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How To Crochet a Circle

This is where you learn how to crochet a circle.  Circles are made by crocheting in rounds.   That means that instead of working in rows, you'll be working in circles.  Each circle that's completed is called a round.

Many patterns refer to this as working in the round or crocheting in the round.  All that means is that you'll be crocheting in a circle.

All the stitches and techniques are the same as when you crochet in rows.  In rounds, though, some of the those techniques will be used in a little bit different way. 

Lots of projects and patterns are crocheted this way.  So, this is a skill you'll want to become familiar with. 

There's nothing to worry about, though.  You already have everything down that you need to know to  crochet a circle.  So, let's get started.

Round swatches make great coasters or small doilies!

We’ll crochet a swatch to give you some practice.

Chain 5 and join with ss (slip stitch). (foundation chain)

Row 1   (In patterns this is often called a row, even though it’s a round)

1 – Chain 1.  This is basically your turning chain, except in rounds you won’t be turning your work.  The length of this chain will vary depending on the stitches that you’re working just like a turning chain.

2 – Work 12 sc (singe crochet) into the ring.

You do this by inserting the hook into the center of the ring,

 yo and draw through the center.

Yo again and draw through both loops on the hook.  That’s one single crochet on your ring.

Continue making a total of 12 sc in the ring.

Work over the top of your yarn tail.  This will help secure it while you’re working.

Push the stitches around the ring so that they’re all bunched up together.  This will make room for all the stitches to fit on the ring.

How To Crochet a Circle help . . .

Be sure that you work into the middle of the ring and not into any of your chain stitches.  There should be a clean circle in the middle.  Even if the circle is completely closed, there should be a definite, neat center to it.

When you’ve finished the round (12 sc) join the last stitch to the top of the first stitch using a slip stitch.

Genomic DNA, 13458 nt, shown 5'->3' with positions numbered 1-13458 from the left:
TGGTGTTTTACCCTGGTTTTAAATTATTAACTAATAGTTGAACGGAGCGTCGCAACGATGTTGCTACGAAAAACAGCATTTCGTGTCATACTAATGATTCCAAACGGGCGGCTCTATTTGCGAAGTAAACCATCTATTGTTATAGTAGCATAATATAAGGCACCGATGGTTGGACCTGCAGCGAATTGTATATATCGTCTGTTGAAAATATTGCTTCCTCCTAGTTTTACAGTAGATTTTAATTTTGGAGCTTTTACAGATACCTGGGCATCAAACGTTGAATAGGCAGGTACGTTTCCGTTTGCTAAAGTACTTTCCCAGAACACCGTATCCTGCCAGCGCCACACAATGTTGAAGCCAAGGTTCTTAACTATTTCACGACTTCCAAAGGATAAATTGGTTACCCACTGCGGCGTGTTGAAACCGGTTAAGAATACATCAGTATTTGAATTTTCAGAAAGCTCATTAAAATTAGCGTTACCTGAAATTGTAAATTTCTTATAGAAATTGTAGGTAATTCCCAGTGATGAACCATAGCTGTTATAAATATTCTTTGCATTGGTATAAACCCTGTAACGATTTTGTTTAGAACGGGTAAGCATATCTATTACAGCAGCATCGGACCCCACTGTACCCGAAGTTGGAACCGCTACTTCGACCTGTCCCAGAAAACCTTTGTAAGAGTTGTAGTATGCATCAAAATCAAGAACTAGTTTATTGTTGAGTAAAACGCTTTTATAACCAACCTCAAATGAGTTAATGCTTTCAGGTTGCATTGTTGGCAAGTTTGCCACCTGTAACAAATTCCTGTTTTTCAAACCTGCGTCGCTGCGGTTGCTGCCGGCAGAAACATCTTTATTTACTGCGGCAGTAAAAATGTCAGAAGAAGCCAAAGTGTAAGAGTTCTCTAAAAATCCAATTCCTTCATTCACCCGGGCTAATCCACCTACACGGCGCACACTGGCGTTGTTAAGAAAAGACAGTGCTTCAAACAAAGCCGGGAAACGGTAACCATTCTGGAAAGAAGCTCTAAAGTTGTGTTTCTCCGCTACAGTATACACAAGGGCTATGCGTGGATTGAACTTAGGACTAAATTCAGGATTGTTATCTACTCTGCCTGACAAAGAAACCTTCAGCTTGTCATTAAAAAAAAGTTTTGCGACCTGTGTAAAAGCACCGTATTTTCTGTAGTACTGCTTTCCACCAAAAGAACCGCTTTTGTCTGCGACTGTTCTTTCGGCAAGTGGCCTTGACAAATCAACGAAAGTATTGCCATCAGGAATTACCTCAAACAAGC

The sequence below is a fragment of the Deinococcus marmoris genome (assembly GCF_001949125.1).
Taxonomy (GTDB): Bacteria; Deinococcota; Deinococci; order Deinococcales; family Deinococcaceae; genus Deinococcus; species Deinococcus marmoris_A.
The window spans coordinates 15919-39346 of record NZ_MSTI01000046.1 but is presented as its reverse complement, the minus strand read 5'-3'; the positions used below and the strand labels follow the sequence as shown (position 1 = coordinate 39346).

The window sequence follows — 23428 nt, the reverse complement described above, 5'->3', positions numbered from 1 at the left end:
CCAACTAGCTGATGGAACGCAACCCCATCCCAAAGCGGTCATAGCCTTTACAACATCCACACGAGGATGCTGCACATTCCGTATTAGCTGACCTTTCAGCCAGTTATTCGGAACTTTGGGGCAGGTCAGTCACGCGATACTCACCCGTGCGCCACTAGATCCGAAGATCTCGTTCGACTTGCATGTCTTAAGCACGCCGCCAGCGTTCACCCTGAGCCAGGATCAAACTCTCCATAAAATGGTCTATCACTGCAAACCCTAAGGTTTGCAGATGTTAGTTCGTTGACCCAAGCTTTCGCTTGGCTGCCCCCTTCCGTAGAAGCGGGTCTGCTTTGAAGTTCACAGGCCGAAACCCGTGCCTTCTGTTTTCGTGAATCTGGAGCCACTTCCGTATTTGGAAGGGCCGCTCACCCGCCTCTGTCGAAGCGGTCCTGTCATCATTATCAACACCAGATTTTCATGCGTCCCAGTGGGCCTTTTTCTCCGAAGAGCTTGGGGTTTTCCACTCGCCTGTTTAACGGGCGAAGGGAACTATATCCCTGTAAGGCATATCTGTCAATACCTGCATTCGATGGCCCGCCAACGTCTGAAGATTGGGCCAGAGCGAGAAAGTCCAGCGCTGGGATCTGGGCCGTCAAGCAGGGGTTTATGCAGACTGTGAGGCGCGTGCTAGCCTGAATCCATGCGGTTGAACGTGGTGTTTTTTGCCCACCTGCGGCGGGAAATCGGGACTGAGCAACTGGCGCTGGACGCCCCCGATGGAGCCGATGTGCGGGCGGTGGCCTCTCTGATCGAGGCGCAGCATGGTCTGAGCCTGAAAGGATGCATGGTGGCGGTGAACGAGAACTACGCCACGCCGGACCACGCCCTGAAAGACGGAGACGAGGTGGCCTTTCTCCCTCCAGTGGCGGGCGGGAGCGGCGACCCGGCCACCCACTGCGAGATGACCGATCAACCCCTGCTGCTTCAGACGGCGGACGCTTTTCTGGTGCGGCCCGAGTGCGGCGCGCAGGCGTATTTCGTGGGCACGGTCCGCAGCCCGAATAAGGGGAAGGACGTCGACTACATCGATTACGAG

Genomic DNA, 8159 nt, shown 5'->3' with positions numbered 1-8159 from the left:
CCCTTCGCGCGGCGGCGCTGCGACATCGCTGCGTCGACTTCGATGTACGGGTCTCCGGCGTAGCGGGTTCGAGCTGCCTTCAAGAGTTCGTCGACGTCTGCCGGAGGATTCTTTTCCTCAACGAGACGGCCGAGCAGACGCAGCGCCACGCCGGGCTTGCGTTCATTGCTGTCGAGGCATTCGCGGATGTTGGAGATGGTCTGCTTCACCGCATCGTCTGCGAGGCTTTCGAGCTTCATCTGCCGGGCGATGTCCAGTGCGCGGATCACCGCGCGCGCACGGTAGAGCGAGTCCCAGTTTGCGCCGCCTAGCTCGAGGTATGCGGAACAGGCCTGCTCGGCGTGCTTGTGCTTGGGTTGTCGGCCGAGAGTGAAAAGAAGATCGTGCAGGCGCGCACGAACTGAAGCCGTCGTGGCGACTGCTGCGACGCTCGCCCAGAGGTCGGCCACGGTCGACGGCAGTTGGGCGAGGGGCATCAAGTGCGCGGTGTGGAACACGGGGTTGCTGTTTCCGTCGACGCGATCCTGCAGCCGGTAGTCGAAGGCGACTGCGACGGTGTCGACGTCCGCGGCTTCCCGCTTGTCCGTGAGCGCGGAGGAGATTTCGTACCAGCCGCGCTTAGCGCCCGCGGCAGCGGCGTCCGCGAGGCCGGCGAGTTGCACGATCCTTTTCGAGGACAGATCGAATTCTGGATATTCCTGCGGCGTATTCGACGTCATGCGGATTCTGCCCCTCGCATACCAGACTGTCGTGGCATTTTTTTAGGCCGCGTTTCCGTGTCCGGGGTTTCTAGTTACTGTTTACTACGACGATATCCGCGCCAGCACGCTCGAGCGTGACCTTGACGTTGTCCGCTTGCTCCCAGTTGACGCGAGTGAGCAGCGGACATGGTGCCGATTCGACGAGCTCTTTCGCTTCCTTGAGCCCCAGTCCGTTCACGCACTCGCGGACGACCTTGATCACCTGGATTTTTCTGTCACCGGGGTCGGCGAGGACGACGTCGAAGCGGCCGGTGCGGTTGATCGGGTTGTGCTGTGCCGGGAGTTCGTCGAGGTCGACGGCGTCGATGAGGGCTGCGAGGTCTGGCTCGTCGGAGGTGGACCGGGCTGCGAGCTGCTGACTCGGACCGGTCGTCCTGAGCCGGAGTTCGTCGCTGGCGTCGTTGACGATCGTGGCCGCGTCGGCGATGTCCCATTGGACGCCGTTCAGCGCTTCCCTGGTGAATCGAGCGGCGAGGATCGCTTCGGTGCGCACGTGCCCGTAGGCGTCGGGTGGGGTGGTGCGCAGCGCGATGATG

Be sure to work your slip stitch under both loops of the chain or you could end up with a hole where you’ve joined your circle.

In patterns, the instruction for this will be something similar to this:  Join with ss to first sc.

You’ve completed one round in your swatch.  And that’s how to crochet a circle.  That's all there is to it!

You will use different stitches and techniques but that is the basics of it. 

As you continue to crochet rounds, stitches will be added to increase the circle in size so that it will lay flat.  If we didn’t add stitches, we’d basically be crocheting a cylinder. In some patterns, you’ll be doing just that, but not here.  We want a nice, flat circle.

Let’s do a few more rounds for practice and to finish our swatch.

Row 2

1 – chain 2.   This will count as your first hdc (half double crochet).  Remember this is like the turning chain.  It builds us up to the height of the stitches you’ll be crocheting in the round.

Remember the chain counts as your first stitch.

2 – Work one hdc into the first sc of the previous round.

3 – Work 2 hdc into the next sc.

Both hdc will be worked in the same stitch.  This will increase our stitches like I talked about earlier.

4 – Continue working 2 hdc into each sc from the previous round. (24 stitches)

5 - Join with ss to first hdc.

Row 3

Chain 1. This is your first sc.

sc in each hdc from the previous round. (24 stitches)

Join with ss to first sc.

Row 4

Chain 3.  This is your first dc (double crochet).

dc in first sc from the previous round.

Work 2 dc in the next sc and each one around.  (48 stitches)

Join with ss to first dc.

Row 5

Chain 1. 

sc in each dc from previous round. (48 stitches)

Join with ss to first sc.

Row 6

Chain 4

Skip one sc from previous round and sc in next.

Repeat 24 times around for a total of 25 chain loops.

Join with ss to first sc from the previous round.

Fasten off and weave in ends.


You've completed your first swatch circle in crochet!

Continuous Rounds

Some patterns will not have you join each round.  Instead, you'll start the new round in the first stitch of the previous round.

This is called crocheting a continuous round.  It isn’t any harder, it actually takes less steps.  You’ll just need to keep track of the beginning of each round with a stitch marker.  If a pattern uses this method, it will tell you to mark your round.

Now you’re getting the hang of how to crochet a circle.  You've already done 6 rounds.   You’re doing great!

Want some more practice?  Here's a Crochet Coaster Walk-Through to help.

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